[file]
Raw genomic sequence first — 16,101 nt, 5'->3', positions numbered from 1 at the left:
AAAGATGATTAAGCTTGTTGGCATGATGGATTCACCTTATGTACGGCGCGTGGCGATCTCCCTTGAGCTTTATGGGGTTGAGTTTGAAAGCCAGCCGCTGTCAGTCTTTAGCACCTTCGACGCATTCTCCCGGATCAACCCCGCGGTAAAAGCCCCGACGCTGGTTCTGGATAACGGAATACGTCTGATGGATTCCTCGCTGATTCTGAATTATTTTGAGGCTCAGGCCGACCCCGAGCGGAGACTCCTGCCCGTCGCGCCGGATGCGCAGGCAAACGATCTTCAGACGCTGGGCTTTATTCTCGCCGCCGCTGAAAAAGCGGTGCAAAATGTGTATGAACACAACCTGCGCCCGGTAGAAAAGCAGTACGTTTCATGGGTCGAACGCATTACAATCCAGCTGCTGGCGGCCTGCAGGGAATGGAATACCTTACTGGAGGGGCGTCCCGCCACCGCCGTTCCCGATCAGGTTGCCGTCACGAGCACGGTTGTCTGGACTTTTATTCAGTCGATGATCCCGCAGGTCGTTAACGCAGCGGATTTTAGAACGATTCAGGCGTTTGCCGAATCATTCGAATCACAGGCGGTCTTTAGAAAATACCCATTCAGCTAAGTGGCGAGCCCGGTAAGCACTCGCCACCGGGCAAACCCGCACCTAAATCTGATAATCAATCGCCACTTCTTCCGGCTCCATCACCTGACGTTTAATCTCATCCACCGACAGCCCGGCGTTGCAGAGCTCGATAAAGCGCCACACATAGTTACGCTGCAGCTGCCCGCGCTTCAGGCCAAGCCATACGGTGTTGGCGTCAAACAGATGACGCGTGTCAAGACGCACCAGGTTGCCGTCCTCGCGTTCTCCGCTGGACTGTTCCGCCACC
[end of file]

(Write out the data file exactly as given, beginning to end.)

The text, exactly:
Raw genomic sequence first — 16,101 nt, 5'->3', positions numbered from 1 at the left:
AAAGATGATTAAGCTTGTTGGCATGATGGATTCACCTTATGTACGGCGCGTGGCGATCTCCCTTGAGCTTTATGGGGTTGAGTTTGAAAGCCAGCCGCTGTCAGTCTTTAGCACCTTCGACGCATTCTCCCGGATCAACCCCGCGGTAAAAGCCCCGACGCTGGTTCTGGATAACGGAATACGTCTGATGGATTCCTCGCTGATTCTGAATTATTTTGAGGCTCAGGCCGACCCCGAGCGGAGACTCCTGCCCGTCGCGCCGGATGCGCAGGCAAACGATCTTCAGACGCTGGGCTTTATTCTCGCCGCCGCTGAAAAAGCGGTGCAAAATGTGTATGAACACAACCTGCGCCCGGTAGAAAAGCAGTACGTTTCATGGGTCGAACGCATTACAATCCAGCTGCTGGCGGCCTGCAGGGAATGGAATACCTTACTGGAGGGGCGTCCCGCCACCGCCGTTCCCGATCAGGTTGCCGTCACGAGCACGGTTGTCTGGACTTTTATTCAGTCGATGATCCCGCAGGTCGTTAACGCAGCGGATTTTAGAACGATTCAGGCGTTTGCCGAATCATTCGAATCACAGGCGGTCTTTAGAAAATACCCATTCAGCTAAGTGGCGAGCCCGGTAAGCACTCGCCACCGGGCAAACCCGCACCTAAATCTGATAATCAATCGCCACTTCTTCCGGCTCCATCACCTGACGTTTAATCTCATCCACCGACAGCCCGGCGTTGCAGAGCTCGATAAAGCGCCACACATAGTTACGCTGCAGCTGCCCGCGCTTCAGGCCAAGCCATACGGTGTTGGCGTCAAACAGATGACGCGTGTCAAGACGCACCAGGTTGCCGTCCTCGCGTTCTCCGCTGGACTGTTCCGCCACC